… the school’s biology classes include a unit on “biogenesis” that teaches the biblical view of creation. The class readings for this unit reportedly include young earth creationist Walter Brown’s book “In the Beginning: Compelling Evidence for Creation and the Flood,” a book promoted exclusively by Brown’s own religious ministry, the Center for Scientific Creation.
Teaching creationism or any of its offshoots, such as intelligent design, in a public school is unlawful, because creationism is not based in fact, FFRF reminds the Academy.
“Courts have routinely found that such teachings are religious, despite many new and imaginative labels given to the alternatives,” FFRF Staff Attorney Sam Grover writes to Ohio Distance & Electronic Learning Academy Superintendent David Bowlin. “The Supreme Court has struck down the teaching of ‘scientific creationism’ in public schools. And federal courts consistently reject other efforts to undermine evolution or to supplement its teaching with religious ideology in the public schools.”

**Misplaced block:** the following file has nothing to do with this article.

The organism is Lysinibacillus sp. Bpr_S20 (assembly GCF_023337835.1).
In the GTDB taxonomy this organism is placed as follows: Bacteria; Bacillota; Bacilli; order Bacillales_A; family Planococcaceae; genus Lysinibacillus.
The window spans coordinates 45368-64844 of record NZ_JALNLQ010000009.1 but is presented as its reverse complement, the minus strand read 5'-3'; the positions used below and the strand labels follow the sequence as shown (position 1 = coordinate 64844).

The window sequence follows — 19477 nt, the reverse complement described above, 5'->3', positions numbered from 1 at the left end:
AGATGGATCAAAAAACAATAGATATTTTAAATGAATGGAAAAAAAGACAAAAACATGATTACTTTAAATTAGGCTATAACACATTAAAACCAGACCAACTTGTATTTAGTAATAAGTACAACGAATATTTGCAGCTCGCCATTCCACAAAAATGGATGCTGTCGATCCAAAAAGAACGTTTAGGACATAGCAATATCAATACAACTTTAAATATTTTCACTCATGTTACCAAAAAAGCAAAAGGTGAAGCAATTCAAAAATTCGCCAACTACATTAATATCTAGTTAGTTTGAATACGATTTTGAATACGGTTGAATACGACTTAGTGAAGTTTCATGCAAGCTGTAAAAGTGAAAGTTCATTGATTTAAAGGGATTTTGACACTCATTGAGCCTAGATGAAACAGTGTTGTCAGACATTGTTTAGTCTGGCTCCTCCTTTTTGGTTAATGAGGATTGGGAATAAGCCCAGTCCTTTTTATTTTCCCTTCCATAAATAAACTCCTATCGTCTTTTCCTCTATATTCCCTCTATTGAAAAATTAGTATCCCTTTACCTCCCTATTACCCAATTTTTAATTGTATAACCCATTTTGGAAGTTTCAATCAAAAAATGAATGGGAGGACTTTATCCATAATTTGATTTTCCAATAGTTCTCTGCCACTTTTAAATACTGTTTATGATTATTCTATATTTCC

You would think the leaders of a charter school would already go out of their way to make sure everything they do is on the up and up because of the additional scrutiny they often receive. The fact that a parent of a child at the school alerted FFRF to this problem is disturbing, in part because it suggests Creationism would still be taught there if no one had stepped in.
There’s absolutely no reason a religious explanation of our origins — one that has zero evidence backing it up — belongs in a public school.
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